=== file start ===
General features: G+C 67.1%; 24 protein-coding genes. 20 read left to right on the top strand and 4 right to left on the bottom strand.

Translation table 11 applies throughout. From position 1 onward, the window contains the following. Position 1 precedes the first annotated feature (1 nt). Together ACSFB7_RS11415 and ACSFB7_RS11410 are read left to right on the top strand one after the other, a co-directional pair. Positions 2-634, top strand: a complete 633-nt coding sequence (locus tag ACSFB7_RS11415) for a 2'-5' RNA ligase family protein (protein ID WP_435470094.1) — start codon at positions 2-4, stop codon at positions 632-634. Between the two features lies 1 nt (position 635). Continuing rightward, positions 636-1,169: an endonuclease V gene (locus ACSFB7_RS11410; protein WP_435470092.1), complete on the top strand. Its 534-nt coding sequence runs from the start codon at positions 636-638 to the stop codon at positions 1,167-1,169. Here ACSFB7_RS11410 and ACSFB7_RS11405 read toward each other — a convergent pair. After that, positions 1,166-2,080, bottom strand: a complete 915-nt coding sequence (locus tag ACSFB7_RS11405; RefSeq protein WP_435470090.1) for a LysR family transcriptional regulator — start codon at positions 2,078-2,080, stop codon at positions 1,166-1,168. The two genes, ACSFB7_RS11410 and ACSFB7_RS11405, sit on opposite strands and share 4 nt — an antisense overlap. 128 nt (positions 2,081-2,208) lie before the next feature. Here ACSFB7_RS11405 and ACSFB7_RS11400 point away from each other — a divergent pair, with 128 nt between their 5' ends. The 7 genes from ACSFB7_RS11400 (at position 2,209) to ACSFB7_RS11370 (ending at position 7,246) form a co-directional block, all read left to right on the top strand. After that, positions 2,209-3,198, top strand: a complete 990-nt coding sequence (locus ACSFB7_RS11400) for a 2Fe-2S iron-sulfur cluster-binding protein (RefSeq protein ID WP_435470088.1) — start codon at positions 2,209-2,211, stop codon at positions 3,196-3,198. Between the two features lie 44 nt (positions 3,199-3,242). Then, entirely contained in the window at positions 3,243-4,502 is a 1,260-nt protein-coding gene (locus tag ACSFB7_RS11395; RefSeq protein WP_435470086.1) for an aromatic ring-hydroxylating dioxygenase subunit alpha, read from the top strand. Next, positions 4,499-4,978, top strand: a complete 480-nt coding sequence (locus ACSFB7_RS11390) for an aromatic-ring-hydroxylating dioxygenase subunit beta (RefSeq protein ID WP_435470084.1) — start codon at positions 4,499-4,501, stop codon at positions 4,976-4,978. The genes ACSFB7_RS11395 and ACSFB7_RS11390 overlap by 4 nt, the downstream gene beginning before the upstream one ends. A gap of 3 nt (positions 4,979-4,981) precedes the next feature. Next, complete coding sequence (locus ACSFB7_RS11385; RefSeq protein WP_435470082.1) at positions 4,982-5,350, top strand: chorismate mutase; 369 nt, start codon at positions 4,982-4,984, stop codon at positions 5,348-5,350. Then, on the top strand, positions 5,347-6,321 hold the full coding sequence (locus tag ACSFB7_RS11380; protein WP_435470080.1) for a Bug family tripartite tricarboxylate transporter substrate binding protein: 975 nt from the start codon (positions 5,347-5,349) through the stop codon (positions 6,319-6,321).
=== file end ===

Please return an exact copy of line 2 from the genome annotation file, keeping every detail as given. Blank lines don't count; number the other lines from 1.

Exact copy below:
Translation table 11 applies throughout. From position 1 onward, the window contains the following. Position 1 precedes the first annotated feature (1 nt). Together ACSFB7_RS11415 and ACSFB7_RS11410 are read left to right on the top strand one after the other, a co-directional pair. Positions 2-634, top strand: a complete 633-nt coding sequence (locus tag ACSFB7_RS11415) for a 2'-5' RNA ligase family protein (protein ID WP_435470094.1) — start codon at positions 2-4, stop codon at positions 632-634. Between the two features lies 1 nt (position 635). Continuing rightward, positions 636-1,169: an endonuclease V gene (locus ACSFB7_RS11410; protein WP_435470092.1), complete on the top strand. Its 534-nt coding sequence runs from the start codon at positions 636-638 to the stop codon at positions 1,167-1,169. Here ACSFB7_RS11410 and ACSFB7_RS11405 read toward each other — a convergent pair. After that, positions 1,166-2,080, bottom strand: a complete 915-nt coding sequence (locus tag ACSFB7_RS11405; RefSeq protein WP_435470090.1) for a LysR family transcriptional regulator — start codon at positions 2,078-2,080, stop codon at positions 1,166-1,168. The two genes, ACSFB7_RS11410 and ACSFB7_RS11405, sit on opposite strands and share 4 nt — an antisense overlap. 128 nt (positions 2,081-2,208) lie before the next feature. Here ACSFB7_RS11405 and ACSFB7_RS11400 point away from each other — a divergent pair, with 128 nt between their 5' ends. The 7 genes from ACSFB7_RS11400 (at position 2,209) to ACSFB7_RS11370 (ending at position 7,246) form a co-directional block, all read left to right on the top strand. After that, positions 2,209-3,198, top strand: a complete 990-nt coding sequence (locus ACSFB7_RS11400) for a 2Fe-2S iron-sulfur cluster-binding protein (RefSeq protein ID WP_435470088.1) — start codon at positions 2,209-2,211, stop codon at positions 3,196-3,198. Between the two features lie 44 nt (positions 3,199-3,242). Then, entirely contained in the window at positions 3,243-4,502 is a 1,260-nt protein-coding gene (locus tag ACSFB7_RS11395; RefSeq protein WP_435470086.1) for an aromatic ring-hydroxylating dioxygenase subunit alpha, read from the top strand. Next, positions 4,499-4,978, top strand: a complete 480-nt coding sequence (locus ACSFB7_RS11390) for an aromatic-ring-hydroxylating dioxygenase subunit beta (RefSeq protein ID WP_435470084.1) — start codon at positions 4,499-4,501, stop codon at positions 4,976-4,978. The genes ACSFB7_RS11395 and ACSFB7_RS11390 overlap by 4 nt, the downstream gene beginning before the upstream one ends. A gap of 3 nt (positions 4,979-4,981) precedes the next feature. Next, complete coding sequence (locus ACSFB7_RS11385; RefSeq protein WP_435470082.1) at positions 4,982-5,350, top strand: chorismate mutase; 369 nt, start codon at positions 4,982-4,984, stop codon at positions 5,348-5,350. Then, on the top strand, positions 5,347-6,321 hold the full coding sequence (locus tag ACSFB7_RS11380; protein WP_435470080.1) for a Bug family tripartite tricarboxylate transporter substrate binding protein: 975 nt from the start codon (positions 5,347-5,349) through the stop codon (positions 6,319-6,321).